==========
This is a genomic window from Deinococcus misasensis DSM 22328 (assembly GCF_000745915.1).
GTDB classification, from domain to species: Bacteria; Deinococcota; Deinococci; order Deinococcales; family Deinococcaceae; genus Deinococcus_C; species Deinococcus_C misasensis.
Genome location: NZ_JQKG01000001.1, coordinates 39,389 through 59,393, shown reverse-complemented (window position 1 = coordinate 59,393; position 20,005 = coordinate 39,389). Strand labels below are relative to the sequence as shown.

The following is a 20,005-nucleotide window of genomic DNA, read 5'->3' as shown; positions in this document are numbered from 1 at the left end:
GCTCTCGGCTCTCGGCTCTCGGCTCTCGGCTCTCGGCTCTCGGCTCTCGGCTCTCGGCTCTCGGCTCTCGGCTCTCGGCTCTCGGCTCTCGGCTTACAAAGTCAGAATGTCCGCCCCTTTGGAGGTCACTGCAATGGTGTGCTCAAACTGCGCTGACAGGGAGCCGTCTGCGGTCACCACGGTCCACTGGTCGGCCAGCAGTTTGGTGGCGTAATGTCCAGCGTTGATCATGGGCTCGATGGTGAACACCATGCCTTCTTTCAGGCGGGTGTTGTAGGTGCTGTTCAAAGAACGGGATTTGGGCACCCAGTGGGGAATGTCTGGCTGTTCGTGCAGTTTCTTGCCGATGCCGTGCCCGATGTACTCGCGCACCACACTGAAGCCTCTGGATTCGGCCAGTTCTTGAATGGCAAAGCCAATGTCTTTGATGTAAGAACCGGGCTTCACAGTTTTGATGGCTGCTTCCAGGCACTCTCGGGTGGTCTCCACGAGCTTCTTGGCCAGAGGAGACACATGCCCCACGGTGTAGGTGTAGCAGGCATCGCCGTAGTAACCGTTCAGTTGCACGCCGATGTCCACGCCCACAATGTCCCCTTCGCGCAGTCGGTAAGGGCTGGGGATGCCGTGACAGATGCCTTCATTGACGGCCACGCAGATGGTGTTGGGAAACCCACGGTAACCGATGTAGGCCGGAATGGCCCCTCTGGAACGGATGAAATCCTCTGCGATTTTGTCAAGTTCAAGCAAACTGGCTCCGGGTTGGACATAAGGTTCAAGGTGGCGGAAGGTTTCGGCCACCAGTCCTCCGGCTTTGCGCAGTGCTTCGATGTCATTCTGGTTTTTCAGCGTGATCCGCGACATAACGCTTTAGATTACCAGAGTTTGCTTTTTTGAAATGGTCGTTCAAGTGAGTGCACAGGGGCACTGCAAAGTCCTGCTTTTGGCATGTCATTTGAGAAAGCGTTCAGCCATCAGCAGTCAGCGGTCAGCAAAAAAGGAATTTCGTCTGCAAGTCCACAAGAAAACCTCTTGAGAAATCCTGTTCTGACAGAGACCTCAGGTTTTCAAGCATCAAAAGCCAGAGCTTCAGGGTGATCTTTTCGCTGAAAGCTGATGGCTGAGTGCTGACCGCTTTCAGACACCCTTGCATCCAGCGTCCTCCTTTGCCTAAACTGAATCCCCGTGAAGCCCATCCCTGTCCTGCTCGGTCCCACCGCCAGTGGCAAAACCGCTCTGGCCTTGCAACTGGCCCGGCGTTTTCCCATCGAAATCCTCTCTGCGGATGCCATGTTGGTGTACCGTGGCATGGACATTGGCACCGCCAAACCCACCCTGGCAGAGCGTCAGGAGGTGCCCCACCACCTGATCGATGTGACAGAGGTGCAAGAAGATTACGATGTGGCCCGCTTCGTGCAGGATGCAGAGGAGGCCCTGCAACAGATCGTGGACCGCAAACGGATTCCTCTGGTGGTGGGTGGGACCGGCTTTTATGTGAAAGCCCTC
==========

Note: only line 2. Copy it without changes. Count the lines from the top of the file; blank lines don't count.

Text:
GTDB classification, from domain to species: Bacteria; Deinococcota; Deinococci; order Deinococcales; family Deinococcaceae; genus Deinococcus_C; species Deinococcus_C misasensis.